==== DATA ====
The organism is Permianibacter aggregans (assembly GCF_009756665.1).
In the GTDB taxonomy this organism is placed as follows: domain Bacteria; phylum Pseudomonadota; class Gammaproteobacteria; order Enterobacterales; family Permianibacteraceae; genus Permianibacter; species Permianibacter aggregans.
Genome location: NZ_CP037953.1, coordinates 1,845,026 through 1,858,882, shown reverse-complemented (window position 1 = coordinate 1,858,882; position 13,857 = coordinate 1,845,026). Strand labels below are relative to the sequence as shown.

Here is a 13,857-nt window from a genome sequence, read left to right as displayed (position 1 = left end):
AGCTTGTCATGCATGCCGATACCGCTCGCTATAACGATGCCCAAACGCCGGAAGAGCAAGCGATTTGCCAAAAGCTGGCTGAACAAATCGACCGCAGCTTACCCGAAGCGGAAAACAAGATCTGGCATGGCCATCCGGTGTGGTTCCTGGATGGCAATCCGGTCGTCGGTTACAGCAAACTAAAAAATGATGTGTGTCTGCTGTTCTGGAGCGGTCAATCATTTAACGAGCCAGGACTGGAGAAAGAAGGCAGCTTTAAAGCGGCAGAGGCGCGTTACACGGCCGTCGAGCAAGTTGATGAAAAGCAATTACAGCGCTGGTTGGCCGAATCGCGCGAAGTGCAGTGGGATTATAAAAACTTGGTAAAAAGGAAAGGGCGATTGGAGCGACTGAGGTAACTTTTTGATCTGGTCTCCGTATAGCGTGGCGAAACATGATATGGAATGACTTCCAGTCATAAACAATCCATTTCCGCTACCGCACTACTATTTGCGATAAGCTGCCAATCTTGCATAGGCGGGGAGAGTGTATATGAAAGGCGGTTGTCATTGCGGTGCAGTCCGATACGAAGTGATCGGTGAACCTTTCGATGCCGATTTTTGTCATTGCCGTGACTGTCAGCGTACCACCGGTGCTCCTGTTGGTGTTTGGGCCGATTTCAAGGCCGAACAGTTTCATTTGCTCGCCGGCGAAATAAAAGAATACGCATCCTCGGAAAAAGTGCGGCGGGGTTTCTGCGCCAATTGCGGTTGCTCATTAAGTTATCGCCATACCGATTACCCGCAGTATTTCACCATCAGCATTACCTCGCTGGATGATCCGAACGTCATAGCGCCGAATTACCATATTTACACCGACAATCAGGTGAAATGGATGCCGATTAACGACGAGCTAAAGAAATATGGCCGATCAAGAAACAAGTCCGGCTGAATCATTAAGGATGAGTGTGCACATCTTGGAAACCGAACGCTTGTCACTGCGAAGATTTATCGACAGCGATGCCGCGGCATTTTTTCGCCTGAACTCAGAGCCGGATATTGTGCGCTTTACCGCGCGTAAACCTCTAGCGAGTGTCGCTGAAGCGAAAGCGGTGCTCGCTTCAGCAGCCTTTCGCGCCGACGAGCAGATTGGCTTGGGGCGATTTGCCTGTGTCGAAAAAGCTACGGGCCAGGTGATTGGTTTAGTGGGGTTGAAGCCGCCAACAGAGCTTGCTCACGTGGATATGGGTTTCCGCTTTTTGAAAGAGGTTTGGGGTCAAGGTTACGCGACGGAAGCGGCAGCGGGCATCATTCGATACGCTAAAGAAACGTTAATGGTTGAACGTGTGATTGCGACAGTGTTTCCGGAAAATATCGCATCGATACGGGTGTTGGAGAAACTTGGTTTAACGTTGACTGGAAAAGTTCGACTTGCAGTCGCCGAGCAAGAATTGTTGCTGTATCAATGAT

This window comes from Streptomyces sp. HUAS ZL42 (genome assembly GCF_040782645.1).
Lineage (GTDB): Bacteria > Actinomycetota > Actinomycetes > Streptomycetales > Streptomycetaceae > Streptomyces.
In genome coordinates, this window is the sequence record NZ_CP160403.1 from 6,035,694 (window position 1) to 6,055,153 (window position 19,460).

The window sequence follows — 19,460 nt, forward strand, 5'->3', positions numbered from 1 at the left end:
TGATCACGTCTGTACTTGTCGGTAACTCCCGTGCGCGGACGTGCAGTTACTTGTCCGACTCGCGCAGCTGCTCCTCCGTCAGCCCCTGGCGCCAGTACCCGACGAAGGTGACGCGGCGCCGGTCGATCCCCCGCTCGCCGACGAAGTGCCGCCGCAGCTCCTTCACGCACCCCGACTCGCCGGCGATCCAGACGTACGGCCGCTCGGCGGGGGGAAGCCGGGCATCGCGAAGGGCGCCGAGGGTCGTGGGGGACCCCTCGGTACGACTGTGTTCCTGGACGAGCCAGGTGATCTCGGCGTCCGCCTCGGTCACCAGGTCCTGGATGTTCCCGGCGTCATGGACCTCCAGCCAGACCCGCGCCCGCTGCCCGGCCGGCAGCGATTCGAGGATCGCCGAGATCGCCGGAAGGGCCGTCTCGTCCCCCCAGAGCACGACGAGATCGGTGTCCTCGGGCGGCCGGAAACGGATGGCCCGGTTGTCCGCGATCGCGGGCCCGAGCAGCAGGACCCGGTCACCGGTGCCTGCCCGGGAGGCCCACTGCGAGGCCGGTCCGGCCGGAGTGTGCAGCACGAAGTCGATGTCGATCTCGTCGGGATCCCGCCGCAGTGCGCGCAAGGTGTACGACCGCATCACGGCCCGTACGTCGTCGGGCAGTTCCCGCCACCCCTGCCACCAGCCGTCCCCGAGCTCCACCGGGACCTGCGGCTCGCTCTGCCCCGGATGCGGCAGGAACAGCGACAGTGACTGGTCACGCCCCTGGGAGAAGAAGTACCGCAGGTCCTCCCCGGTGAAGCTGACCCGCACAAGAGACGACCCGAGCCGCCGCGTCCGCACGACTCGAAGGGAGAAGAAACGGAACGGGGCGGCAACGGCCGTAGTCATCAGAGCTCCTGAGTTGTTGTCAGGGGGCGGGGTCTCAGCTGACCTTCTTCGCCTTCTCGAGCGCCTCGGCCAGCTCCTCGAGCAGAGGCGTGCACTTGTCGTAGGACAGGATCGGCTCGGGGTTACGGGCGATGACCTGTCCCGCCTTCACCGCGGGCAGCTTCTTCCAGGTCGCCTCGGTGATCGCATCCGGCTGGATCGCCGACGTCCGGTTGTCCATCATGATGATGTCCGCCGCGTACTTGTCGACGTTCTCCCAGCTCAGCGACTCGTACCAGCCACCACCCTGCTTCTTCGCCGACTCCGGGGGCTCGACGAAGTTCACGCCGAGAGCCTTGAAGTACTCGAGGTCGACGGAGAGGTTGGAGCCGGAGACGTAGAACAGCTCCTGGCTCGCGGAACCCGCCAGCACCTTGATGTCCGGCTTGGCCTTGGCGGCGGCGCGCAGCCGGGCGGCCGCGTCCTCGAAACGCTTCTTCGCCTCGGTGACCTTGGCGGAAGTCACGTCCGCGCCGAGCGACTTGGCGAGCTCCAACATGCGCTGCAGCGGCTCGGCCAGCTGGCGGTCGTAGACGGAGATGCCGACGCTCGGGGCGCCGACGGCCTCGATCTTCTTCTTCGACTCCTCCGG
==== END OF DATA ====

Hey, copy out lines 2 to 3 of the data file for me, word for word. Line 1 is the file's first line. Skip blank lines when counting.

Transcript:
In the GTDB taxonomy this organism is placed as follows: domain Bacteria; phylum Pseudomonadota; class Gammaproteobacteria; order Enterobacterales; family Permianibacteraceae; genus Permianibacter; species Permianibacter aggregans.
Genome location: NZ_CP037953.1, coordinates 1,845,026 through 1,858,882, shown reverse-complemented (window position 1 = coordinate 1,858,882; position 13,857 = coordinate 1,845,026). Strand labels below are relative to the sequence as shown.